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New Algorithm Reveals How Tumors Evolve During Their Lifetime

New Algorithm Reveals How Tumors Evolve During Their Lifetime content piece image
3D structure of a melanoma cell derived by ion abrasion scanning electron microscopy. Credit: Sriram Subramaniam, National Cancer Institute, National Institutes of Health.
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Cancers gain and lose large sections of chromosomes in some of their cells but not in others, a process that may indicate ongoing evolution and selection for preferred traits, report a team of researchers led by the Max Delbrück Center for Molecular Medicine in the Helmholtz Association (MDC), The Francis Crick Institute and the University College London. The finding, published in the journal Nature, was prevalent in 22 tumor types, including breast cancer, colorectal cancer and lung cancer.

"The amount of ongoing structural evolution of these cancer genomes is way higher than we originally anticipated, and higher than the community usually suggests," says Dr. Roland Schwarz, head of MDC's Evolutionary and Cancer Genomics Group and one of the paper's senior authors.

The variation seems to favor gaining or making more copies of large chromosome sections containing genes that benefit cancer cells, and losing sections with genes that would work to suppress the tumor. "Which makes sense, but this was never shown before that this happens on an ongoing basis across so many tumor types," Schwarz says.

Mom or Dad first?

Schwarz and first paper author Tom Watkins, a Ph.D. student at The Francis Crick Institute whom Schwarz co-supervises, have worked together for the past five years to develop a method that could help clarify these large-scale mutations in much greater detail. These changes, called somatic copy number alterations, can include full chromosome arms or even whole chromosomes, far bigger than "point" mutations in single genes. Specifically, they wanted to know if a change is on the maternal copy of a chromosome, or the paternal copy, or both, and the order in which changes occurred.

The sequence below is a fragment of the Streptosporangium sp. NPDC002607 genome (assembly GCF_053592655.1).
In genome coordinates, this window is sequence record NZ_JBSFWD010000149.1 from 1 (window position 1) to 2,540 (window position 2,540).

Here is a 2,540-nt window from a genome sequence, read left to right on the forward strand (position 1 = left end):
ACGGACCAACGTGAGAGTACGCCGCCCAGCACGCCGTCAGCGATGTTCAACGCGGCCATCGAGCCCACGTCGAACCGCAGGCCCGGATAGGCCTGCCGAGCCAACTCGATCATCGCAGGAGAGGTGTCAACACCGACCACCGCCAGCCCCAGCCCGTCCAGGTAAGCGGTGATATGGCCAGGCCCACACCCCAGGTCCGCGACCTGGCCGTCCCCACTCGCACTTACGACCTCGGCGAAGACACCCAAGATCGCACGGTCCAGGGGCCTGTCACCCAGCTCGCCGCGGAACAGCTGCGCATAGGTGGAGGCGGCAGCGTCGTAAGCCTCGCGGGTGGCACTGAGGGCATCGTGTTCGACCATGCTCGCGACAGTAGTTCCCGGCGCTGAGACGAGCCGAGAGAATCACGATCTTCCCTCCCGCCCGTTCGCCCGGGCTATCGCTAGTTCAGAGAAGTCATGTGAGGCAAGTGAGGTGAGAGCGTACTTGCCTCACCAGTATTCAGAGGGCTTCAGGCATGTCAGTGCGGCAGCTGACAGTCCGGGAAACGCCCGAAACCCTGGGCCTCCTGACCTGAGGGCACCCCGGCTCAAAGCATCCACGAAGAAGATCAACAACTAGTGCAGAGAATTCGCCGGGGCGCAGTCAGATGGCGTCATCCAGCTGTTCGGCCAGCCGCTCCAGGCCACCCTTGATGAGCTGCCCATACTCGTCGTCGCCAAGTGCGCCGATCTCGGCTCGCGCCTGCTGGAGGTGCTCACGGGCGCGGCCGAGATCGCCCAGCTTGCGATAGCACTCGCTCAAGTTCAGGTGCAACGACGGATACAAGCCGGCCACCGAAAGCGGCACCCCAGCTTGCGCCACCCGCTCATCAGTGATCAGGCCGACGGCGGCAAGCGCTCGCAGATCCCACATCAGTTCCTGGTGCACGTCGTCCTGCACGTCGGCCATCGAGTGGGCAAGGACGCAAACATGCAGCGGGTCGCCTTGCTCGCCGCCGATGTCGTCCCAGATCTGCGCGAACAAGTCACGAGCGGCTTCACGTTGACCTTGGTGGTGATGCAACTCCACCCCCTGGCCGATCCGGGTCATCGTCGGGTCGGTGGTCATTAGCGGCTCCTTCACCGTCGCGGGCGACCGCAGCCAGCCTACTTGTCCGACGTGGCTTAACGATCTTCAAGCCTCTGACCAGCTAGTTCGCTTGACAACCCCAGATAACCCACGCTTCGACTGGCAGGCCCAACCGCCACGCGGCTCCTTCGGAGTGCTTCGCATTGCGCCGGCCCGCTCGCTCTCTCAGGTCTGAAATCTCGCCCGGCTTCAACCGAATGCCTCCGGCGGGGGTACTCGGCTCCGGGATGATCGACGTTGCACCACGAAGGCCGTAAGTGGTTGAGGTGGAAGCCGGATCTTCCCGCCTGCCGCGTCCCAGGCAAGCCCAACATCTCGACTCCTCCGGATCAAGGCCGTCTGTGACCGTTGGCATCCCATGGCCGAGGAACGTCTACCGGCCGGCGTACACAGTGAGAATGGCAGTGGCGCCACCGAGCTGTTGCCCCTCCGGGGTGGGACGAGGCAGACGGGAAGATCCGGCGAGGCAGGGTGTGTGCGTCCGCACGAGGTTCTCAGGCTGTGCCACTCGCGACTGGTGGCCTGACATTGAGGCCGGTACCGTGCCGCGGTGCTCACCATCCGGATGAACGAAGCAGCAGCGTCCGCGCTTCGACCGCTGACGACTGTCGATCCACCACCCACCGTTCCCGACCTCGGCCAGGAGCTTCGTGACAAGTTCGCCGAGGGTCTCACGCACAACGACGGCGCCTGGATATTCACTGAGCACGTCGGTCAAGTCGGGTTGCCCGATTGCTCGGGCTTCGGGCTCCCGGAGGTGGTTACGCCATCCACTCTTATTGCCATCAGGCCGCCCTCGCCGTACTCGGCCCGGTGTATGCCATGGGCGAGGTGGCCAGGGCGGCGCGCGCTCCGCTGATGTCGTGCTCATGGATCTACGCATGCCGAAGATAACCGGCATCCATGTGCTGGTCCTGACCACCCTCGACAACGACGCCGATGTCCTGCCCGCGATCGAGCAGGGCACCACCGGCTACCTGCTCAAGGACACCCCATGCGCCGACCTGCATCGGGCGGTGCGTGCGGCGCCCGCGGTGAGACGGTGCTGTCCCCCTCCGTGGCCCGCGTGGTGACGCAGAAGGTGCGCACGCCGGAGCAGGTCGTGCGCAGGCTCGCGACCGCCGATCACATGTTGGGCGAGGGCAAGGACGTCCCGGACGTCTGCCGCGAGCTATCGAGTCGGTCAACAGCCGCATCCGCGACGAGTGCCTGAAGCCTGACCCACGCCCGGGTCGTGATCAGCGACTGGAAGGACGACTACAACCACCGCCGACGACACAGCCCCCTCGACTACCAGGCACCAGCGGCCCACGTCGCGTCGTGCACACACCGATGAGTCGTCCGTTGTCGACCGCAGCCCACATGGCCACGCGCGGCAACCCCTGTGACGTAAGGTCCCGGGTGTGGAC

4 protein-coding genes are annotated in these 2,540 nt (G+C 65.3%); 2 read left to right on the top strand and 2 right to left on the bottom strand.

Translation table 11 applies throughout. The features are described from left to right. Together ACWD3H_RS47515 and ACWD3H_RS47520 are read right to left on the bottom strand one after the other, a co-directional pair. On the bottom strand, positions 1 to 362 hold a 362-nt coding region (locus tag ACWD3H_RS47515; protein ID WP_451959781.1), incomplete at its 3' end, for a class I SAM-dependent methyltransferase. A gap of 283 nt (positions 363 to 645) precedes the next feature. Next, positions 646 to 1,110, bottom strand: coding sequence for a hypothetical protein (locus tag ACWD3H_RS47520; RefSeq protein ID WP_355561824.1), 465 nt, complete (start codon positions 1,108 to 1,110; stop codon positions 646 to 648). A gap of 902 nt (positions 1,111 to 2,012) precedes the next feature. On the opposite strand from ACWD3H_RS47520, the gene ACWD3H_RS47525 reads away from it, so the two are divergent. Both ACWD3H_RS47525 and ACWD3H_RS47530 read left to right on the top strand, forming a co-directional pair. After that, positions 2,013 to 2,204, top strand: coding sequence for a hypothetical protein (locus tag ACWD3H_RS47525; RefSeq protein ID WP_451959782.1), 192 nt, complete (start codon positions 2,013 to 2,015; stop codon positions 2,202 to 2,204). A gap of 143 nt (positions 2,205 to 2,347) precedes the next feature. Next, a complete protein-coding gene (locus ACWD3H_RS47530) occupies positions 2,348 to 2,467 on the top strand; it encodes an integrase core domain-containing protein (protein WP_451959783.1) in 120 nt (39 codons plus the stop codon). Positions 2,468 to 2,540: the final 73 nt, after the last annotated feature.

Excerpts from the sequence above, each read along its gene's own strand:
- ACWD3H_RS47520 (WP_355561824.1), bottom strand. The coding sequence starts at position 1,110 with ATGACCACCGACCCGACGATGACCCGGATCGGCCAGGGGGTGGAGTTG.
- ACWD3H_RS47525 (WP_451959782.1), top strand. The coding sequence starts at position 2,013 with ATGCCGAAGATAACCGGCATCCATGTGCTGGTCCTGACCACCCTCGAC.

"Understanding the amount of ongoing chromosomal instability and resulting copy number heterogeneity could inform future approaches to treatment," Watkins says.

Using a novel algorithm called "refphase" and statistical analysis, they were able to achieve this fine haplotype level of detail. Together with colleagues, they applied the approach to 1,421 samples from 394 tumors representing 22 tumor types. Critically, these samples were taken from at least two different parts of the tumor, which enabled the researchers to compare differences across regions.

"These datasets are still quite rare, so I was excited to work on the largest pan-cancer collection of multi-region data," says Marina Petkovic, a Ph.D. student in Schwarz's lab, which is part of the MDC's Berlin Institute for Medical Systems Biology (BIMSB), and a second author on the paper.

They found a large variety in chromosomal gains and losses between cells taken from different parts of the tumors. This high level of variation was found in all the tumor types analyzed.

Widespread imbalances

The team often found that in one part of the tumor, a gain or loss was only on the maternal copy of the chromosome, but in the other part of the tumor, the gain or loss was only on the paternal copy. This phenomenon, which Schwarz and colleagues first named in a 2017 study, is called "mirrored subclonal allele imbalance" (MSAI). "These MSAI events are present in many tumor types, we find them everywhere," Schwarz says.

These imbalances could possibly indicate separate evolutionary events happening in parallel, which would suggest selection. Further investigation is required to better understand if the chromosome segments being gained or lost are indeed helpful for the tumor, or random. But one thing is for sure, the finding provides strong evidence that cancer continually remodels its genome on a large scale, which is also called chromosomal instability.

It addresses an ongoing debate in the cancer genomics field. Some argue there is a rash of evolutionary changes at the beginning of a tumor's life, but then the genome remains relatively stable. Others, including Schwarz and his colleagues, suspect these changes are ongoing throughout the cancer's life. "Our approach provides substantial evidence for ongoing chromosomal instability at a level of detail that was previously impossible," Schwarz says.

Schwarz and his team are currently beta-testing their algorithm for public release as an R package, an open-access software for data analysis. This will enable others in the field to use their technique.

Reference: Watkins TBK, Lim EL, Petkovic M, et al. Pervasive chromosomal instability and karyotype order in tumour evolution. Nature. Published online September 2, 2020. doi:10.1038/s41586-020-2698-6.

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